The simple fact is, even with federal stimulus aid, business as usual will not deliver the infrastructure needs of the 21st century. The proposed road projects were conceived years ago and reflect yesterday's thinking about transportation. Instead of spending on short-term solutions, policy makers should embrace the private sector as a key player in financing transportation construction, operations and maintenance that significantly reduce traffic congestion, improve mobility and modernize our air traffic control system.

The success of existing private sector participation in transportation services highlights the potential benefits for many transportation projects needed on the state level. While not a panacea, public-private partnerships have proven successful when done properly with a strong contract that protects taxpayer interests, continual oversight, and strict accountability.

Indiana is sitting on a $1.4 billion surplus right now, thanks in part to its $3.8 billion lease of the Indiana Toll Road in 2006. The state has used that money to fund numerous infrastructure projects that wouldn't have been built without the cash from the lease deal. And the state has earned over $300 million in interest from the upfront payment it received.

In addition to Indiana, global capital is invested in Illinois, Virginia, Texas, California and Georgia. Public-private partnerships (PPPs) in these states have offered three key benefits:

  1. Access to large, new sources of capital for various infrastructure projects;
  2. Quality improvements in construction, delivery, and, in the cases of toll roads and bridges, operations management; and
  3. Transferred capital risks from taxpayers to investors; and

At least 25 states have some legislation permitting public-private partnerships for transportation projects. Yet, only a few are making use of this opportunity. Even with the credit troubles worldwide, a substantial amount of private sector money is available for public-private partnership investment. Over the last few years several funds set aside as much as $180 billion waiting for the right infrastructure investment opportunities.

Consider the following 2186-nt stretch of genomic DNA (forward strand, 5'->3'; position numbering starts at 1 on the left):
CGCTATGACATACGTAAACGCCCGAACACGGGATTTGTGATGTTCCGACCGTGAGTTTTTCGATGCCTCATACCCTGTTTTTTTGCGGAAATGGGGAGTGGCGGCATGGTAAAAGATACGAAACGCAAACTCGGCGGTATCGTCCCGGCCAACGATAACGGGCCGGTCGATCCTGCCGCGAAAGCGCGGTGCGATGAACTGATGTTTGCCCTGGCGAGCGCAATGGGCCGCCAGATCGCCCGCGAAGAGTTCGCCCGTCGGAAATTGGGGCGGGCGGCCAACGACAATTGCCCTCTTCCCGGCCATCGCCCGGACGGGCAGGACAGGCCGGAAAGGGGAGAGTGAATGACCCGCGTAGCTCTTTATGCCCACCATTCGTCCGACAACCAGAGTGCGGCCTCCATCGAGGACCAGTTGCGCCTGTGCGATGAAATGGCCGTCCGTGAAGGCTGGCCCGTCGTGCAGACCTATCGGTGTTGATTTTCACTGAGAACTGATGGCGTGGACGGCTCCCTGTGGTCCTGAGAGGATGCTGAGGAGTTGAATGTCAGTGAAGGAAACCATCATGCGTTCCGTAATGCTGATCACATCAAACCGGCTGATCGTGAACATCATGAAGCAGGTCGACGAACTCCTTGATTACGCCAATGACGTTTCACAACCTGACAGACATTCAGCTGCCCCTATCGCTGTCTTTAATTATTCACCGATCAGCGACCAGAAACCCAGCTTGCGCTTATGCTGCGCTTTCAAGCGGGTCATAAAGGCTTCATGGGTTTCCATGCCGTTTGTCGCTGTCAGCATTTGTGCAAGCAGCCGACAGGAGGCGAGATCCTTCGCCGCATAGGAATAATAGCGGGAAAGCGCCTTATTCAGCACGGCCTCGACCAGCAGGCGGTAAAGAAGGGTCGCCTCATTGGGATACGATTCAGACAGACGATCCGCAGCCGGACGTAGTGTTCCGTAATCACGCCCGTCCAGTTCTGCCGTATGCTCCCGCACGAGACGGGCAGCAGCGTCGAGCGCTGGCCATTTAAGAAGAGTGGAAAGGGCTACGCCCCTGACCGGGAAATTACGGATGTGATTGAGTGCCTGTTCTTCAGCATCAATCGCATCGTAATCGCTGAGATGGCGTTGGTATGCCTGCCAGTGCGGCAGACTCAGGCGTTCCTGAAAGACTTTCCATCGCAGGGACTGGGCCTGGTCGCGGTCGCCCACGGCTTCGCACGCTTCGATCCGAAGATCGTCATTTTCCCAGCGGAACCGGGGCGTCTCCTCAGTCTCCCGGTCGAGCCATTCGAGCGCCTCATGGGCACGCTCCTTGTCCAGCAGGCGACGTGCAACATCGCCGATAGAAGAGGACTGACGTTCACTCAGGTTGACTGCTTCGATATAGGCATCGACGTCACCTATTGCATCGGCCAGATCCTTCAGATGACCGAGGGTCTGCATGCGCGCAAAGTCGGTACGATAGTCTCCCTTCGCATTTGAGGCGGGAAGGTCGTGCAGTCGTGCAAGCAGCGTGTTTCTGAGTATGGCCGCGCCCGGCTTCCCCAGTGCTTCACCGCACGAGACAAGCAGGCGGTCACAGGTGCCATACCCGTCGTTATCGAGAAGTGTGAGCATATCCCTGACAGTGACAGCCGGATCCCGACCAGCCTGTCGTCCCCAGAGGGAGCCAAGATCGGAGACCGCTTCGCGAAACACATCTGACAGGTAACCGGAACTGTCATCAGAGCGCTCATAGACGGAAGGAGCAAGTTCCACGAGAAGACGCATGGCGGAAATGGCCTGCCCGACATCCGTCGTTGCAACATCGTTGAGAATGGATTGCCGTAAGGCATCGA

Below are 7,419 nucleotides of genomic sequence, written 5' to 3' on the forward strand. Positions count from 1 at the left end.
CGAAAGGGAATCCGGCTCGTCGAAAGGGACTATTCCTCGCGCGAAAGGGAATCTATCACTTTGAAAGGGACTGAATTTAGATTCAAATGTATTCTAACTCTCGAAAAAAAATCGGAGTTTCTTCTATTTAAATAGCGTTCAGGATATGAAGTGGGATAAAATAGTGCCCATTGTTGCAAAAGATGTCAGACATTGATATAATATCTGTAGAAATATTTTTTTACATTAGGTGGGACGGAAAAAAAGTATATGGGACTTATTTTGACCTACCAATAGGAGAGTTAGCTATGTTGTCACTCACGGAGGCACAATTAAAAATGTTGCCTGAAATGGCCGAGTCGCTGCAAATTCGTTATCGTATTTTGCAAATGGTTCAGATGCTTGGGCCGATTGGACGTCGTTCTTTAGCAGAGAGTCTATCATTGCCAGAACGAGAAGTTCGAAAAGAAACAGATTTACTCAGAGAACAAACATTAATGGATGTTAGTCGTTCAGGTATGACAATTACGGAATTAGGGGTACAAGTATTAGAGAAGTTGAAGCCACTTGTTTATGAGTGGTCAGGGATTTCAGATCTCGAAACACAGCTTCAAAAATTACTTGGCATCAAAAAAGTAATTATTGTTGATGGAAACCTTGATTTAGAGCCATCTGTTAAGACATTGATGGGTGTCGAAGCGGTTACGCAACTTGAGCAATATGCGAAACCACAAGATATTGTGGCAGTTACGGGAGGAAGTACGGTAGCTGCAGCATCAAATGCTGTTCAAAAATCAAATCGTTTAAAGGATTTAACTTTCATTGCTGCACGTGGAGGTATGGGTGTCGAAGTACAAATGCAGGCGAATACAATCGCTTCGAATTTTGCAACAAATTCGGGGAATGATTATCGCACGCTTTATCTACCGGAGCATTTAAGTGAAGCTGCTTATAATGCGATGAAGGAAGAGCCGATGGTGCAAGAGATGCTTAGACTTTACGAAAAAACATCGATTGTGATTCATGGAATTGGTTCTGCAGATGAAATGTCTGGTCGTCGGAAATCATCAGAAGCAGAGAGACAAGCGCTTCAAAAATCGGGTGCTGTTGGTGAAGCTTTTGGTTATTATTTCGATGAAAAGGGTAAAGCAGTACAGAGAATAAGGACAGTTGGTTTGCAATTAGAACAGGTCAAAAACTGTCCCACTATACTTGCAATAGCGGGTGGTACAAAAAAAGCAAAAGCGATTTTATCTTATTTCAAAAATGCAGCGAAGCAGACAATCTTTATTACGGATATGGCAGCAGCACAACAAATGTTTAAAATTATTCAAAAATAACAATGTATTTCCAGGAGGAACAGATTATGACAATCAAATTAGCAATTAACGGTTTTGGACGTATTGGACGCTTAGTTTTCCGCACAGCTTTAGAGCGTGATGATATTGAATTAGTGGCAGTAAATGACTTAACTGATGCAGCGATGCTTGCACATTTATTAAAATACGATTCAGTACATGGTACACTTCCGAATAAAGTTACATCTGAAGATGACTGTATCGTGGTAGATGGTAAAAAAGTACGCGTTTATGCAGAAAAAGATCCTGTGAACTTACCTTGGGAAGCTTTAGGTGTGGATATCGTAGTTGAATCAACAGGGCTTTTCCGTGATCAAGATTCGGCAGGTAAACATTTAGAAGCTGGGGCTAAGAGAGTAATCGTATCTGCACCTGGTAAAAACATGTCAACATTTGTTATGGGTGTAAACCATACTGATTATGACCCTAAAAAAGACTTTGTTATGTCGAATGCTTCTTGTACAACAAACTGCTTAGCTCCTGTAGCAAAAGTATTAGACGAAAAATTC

Given the unstable financial markets, infrastructure has become an attractive asset class for pension funds, private equity groups, and insurance companies which would not invest in traditional toll road bonds. This means even more money could be on the table for transportation projects.

State policymakers and legislators should review their public-private partnership statutes and see if adjustments are needed. States that currently only authorize a limited number of partnerships or pilot projects should move quickly to widely embrace the idea of private sector transportation project financing.

States that require legislative approval for a public-private partnership project should work to streamline the process. Going to the state legislature for every project creates an unnecessary, costly barrier that many private firms want to avoid. And, very importantly, states should ensure transparency in all public-private partnerships to avoid legal complications that could slow a project down.

Stimulus money is a short-term band-aid on a much bigger problem. Before adding to the nation's debt and deficit, Congress and state governments should fully bring the private sector into transportation financing to deliver the congestion relief, mobility and travel safety that taxpayers deserve.


Shirley Ybarra is Senior Transportation Policy Analyst

Anthony Randazzo is Director of Economic Research